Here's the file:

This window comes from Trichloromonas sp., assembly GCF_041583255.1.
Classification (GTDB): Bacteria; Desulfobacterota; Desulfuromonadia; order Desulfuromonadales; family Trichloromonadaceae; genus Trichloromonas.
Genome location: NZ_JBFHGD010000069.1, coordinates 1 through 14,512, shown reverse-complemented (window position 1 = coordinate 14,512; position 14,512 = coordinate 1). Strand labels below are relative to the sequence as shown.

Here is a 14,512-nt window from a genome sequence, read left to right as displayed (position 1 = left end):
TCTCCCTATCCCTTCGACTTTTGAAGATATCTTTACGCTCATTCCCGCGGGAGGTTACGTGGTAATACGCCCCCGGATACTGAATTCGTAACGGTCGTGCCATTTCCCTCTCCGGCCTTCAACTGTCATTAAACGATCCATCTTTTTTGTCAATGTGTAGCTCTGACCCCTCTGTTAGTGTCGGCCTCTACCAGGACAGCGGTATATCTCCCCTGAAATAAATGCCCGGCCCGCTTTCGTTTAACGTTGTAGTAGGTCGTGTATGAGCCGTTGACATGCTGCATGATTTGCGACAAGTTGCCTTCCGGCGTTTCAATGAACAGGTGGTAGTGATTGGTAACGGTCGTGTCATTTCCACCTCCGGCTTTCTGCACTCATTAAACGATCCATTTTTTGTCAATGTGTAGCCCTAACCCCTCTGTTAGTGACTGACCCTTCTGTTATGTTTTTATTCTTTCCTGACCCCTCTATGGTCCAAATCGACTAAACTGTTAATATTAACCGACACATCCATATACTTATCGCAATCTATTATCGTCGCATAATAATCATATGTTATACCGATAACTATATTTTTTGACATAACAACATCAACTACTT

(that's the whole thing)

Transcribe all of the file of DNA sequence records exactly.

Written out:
This window comes from Trichloromonas sp., assembly GCF_041583255.1.
Classification (GTDB): Bacteria; Desulfobacterota; Desulfuromonadia; order Desulfuromonadales; family Trichloromonadaceae; genus Trichloromonas.
Genome location: NZ_JBFHGD010000069.1, coordinates 1 through 14,512, shown reverse-complemented (window position 1 = coordinate 14,512; position 14,512 = coordinate 1). Strand labels below are relative to the sequence as shown.

Here is a 14,512-nt window from a genome sequence, read left to right as displayed (position 1 = left end):
TCTCCCTATCCCTTCGACTTTTGAAGATATCTTTACGCTCATTCCCGCGGGAGGTTACGTGGTAATACGCCCCCGGATACTGAATTCGTAACGGTCGTGCCATTTCCCTCTCCGGCCTTCAACTGTCATTAAACGATCCATCTTTTTTGTCAATGTGTAGCTCTGACCCCTCTGTTAGTGTCGGCCTCTACCAGGACAGCGGTATATCTCCCCTGAAATAAATGCCCGGCCCGCTTTCGTTTAACGTTGTAGTAGGTCGTGTATGAGCCGTTGACATGCTGCATGATTTGCGACAAGTTGCCTTCCGGCGTTTCAATGAACAGGTGGTAGTGATTGGTAACGGTCGTGTCATTTCCACCTCCGGCTTTCTGCACTCATTAAACGATCCATTTTTTGTCAATGTGTAGCCCTAACCCCTCTGTTAGTGACTGACCCTTCTGTTATGTTTTTATTCTTTCCTGACCCCTCTATGGTCCAAATCGACTAAACTGTTAATATTAACCGACACATCCATATACTTATCGCAATCTATTATCGTCGCATAATAATCATATGTTATACCGATAACTATATTTTTTGACATAACAACATCAACTACTT